James Rosenquist: Pop Art, Politics, and History in the 1960s

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University of California Press, 2009 - Art - 214 pages
James Rosenquist's paintings, with their billboard-sized images of commercial subjects, are utterly emblematic of 1960s Pop Art. Their provocative imagery also touches on some of the major political and historical events of that turbulent decade—from the Kennedy assassination to the war in Vietnam. In the first full-length scholarly examination of Rosenquist's art from that period, Michael Lobel weaves together close visual analysis, a wealth of archival research, and a consideration of the social and historical contexts in which these paintings were produced to offer bold new readings of a body of work that helped redefine art in the 1960s. Bringing together a range of approaches, James Rosenquist provides a compelling perspective on the artist and on the burgeoning consumer culture of postwar America.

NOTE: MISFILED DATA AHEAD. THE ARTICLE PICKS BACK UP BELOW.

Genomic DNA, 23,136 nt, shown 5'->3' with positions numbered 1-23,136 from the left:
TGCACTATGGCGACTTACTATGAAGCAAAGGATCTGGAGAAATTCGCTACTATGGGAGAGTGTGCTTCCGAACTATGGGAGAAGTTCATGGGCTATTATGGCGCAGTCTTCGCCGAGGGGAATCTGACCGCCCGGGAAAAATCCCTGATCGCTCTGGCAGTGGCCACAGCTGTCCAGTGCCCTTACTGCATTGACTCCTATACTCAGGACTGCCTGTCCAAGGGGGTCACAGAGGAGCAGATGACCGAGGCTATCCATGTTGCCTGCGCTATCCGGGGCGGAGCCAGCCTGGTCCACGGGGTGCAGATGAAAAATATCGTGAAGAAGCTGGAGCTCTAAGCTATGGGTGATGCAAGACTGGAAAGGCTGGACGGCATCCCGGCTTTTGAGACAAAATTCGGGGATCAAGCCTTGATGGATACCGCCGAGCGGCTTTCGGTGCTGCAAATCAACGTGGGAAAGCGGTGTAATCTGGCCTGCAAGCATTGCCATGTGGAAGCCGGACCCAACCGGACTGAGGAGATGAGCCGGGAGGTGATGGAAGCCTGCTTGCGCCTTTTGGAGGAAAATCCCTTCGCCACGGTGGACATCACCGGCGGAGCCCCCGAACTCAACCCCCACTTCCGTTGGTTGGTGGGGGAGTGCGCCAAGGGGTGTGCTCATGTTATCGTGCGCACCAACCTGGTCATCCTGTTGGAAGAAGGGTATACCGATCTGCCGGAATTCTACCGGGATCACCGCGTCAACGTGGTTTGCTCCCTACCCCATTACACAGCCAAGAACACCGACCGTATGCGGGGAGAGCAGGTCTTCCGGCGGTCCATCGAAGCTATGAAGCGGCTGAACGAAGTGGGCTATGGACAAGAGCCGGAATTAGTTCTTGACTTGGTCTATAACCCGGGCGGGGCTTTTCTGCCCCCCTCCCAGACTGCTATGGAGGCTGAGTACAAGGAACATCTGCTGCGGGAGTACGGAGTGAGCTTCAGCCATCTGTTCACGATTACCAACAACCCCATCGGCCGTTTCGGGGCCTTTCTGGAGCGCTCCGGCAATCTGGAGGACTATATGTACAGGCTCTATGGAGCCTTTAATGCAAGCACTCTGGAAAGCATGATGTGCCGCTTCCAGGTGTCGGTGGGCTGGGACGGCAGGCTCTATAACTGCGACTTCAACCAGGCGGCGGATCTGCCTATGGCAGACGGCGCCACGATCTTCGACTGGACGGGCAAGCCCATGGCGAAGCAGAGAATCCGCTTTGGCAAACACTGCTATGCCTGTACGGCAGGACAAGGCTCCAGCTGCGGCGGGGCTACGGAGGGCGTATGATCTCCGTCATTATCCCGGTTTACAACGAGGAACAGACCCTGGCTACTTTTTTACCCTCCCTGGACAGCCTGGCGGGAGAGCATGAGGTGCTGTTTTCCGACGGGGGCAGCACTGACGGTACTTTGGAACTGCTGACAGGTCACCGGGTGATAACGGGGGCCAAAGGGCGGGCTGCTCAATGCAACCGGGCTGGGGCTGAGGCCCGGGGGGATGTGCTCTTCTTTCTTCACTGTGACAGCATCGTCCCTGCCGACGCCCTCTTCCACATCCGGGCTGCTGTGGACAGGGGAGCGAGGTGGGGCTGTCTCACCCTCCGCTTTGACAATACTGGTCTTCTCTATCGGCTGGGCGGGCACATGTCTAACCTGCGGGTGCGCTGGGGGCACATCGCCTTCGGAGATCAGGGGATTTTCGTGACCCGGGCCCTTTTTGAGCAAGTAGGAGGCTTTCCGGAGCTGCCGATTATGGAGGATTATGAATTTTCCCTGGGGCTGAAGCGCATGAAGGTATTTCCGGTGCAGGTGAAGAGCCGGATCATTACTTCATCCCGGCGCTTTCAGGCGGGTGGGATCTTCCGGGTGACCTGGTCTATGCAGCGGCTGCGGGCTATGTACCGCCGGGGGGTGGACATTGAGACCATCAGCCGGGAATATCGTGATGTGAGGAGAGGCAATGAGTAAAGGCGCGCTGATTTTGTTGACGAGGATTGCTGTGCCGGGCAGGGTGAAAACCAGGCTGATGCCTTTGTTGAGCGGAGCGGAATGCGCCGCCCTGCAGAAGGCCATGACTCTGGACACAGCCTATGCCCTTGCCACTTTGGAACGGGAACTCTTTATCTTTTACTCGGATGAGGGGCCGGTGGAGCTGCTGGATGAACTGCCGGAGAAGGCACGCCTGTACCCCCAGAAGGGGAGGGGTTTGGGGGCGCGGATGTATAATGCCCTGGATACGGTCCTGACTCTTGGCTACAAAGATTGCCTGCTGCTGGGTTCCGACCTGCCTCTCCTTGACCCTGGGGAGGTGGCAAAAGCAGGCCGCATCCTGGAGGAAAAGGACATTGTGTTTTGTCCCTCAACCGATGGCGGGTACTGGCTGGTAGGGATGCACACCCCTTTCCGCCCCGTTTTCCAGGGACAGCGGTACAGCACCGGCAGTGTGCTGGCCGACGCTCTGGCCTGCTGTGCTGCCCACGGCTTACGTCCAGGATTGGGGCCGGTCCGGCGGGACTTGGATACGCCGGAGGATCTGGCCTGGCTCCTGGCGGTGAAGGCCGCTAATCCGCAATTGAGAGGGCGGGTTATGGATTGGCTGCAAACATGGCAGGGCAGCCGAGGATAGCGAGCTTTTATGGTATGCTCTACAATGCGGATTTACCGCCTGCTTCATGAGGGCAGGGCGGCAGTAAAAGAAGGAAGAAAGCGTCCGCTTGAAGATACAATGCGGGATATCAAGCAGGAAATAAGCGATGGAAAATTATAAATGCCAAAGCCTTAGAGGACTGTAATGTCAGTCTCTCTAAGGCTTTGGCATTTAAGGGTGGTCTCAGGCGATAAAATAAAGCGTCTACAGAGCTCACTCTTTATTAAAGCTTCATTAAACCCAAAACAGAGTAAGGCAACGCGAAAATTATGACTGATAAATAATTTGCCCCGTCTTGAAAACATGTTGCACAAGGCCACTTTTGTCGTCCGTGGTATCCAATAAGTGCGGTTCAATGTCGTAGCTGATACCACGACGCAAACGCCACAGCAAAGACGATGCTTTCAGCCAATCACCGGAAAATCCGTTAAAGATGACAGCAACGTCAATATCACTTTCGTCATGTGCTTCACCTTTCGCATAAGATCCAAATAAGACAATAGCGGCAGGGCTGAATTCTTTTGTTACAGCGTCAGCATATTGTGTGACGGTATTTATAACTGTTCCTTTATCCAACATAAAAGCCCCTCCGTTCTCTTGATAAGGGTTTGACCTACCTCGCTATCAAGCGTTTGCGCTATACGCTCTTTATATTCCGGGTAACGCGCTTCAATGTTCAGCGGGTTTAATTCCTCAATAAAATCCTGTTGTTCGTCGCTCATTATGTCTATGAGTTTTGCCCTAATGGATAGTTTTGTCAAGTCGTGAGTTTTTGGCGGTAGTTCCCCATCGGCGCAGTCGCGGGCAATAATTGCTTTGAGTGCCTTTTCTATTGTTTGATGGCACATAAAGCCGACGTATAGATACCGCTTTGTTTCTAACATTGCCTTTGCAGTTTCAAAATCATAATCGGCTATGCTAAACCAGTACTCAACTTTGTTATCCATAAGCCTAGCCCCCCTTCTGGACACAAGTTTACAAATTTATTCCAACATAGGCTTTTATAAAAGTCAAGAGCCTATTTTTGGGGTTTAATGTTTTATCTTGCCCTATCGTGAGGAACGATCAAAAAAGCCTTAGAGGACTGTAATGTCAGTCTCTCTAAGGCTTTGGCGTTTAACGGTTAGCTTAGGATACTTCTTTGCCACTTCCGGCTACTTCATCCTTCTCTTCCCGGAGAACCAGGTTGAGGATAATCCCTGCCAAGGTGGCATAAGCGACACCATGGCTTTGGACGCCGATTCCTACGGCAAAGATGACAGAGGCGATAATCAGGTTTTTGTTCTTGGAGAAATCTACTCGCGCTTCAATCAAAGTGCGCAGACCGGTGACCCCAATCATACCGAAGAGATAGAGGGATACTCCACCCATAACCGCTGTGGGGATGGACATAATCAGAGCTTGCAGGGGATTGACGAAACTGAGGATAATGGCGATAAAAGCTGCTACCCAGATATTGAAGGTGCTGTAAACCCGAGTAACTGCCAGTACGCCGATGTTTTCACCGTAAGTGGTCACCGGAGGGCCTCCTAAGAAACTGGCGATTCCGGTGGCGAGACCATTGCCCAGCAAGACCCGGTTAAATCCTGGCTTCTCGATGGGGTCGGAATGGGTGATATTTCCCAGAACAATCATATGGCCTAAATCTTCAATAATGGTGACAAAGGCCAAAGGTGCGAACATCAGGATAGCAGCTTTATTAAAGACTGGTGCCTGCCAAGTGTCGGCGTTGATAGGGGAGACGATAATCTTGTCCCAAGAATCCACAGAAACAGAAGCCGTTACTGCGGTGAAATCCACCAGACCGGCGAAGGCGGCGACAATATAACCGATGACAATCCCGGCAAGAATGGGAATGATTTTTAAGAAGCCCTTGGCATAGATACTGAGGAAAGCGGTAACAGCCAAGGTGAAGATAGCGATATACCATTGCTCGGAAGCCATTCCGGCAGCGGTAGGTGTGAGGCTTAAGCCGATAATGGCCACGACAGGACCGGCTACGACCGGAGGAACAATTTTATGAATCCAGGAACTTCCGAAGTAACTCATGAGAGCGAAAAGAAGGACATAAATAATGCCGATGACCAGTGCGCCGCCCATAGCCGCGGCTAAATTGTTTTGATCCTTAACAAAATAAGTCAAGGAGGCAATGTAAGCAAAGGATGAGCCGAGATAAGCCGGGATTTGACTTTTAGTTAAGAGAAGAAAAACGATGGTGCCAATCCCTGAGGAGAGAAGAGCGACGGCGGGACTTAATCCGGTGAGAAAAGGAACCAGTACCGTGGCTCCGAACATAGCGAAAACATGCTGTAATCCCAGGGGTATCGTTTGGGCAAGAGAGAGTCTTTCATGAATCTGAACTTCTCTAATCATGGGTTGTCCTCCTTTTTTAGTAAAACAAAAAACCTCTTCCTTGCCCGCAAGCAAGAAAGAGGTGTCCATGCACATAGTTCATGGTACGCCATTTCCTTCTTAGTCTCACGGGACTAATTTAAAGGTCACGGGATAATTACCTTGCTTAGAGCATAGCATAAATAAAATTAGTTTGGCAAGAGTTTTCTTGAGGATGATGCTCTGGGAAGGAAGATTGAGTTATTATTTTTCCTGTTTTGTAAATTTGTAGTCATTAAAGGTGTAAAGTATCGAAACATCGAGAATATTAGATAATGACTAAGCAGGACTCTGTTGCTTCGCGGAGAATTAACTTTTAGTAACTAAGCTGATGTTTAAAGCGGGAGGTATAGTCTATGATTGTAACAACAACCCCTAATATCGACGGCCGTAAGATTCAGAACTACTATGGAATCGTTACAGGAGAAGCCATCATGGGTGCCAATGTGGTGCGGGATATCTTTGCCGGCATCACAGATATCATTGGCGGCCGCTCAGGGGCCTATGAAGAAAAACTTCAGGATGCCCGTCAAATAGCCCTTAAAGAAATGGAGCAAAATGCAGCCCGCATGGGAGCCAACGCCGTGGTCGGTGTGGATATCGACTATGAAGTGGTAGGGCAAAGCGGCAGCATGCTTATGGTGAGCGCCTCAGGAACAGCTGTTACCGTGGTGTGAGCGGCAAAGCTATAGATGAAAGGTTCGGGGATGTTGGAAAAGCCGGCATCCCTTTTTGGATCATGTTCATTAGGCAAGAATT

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The Man in the Paper Suit In this academic text, Michael Lobel analyzes the work of James Rosenquist, a pioneer in the Pop Art movement in the 1960s. Lesser known than Andy Warhol, Rosenquist was ... Read full review

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About the author (2009)

Michael Lobel is Associate Professor of Art History and Director of the M.A. Program in Modern and Contemporary Art, Criticism, and Theory at Purchase College, State University of New York.

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